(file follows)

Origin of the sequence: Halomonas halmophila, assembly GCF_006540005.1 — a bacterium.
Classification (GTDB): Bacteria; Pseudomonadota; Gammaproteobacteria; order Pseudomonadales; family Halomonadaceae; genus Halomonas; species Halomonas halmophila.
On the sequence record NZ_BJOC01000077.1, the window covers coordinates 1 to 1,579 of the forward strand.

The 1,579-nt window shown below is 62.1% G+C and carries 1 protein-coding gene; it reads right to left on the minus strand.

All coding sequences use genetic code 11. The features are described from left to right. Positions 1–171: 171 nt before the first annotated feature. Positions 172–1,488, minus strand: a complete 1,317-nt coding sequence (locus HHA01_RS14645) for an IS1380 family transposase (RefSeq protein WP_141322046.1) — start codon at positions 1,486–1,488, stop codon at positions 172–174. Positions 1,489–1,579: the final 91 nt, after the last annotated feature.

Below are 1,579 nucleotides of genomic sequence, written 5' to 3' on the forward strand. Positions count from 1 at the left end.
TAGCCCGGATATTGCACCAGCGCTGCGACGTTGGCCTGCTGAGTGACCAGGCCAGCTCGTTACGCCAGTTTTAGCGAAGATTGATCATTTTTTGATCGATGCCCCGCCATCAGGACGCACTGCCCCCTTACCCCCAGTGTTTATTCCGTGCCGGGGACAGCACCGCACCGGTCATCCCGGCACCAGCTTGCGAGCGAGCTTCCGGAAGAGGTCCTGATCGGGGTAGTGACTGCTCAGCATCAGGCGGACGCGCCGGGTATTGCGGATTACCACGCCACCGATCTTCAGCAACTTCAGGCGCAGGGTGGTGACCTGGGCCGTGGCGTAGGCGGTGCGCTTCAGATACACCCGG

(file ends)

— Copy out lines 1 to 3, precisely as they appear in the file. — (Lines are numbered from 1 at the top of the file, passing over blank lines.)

Origin of the sequence: Halomonas halmophila, assembly GCF_006540005.1 — a bacterium.
Classification (GTDB): Bacteria; Pseudomonadota; Gammaproteobacteria; order Pseudomonadales; family Halomonadaceae; genus Halomonas; species Halomonas halmophila.
On the sequence record NZ_BJOC01000077.1, the window covers coordinates 1 to 1,579 of the forward strand.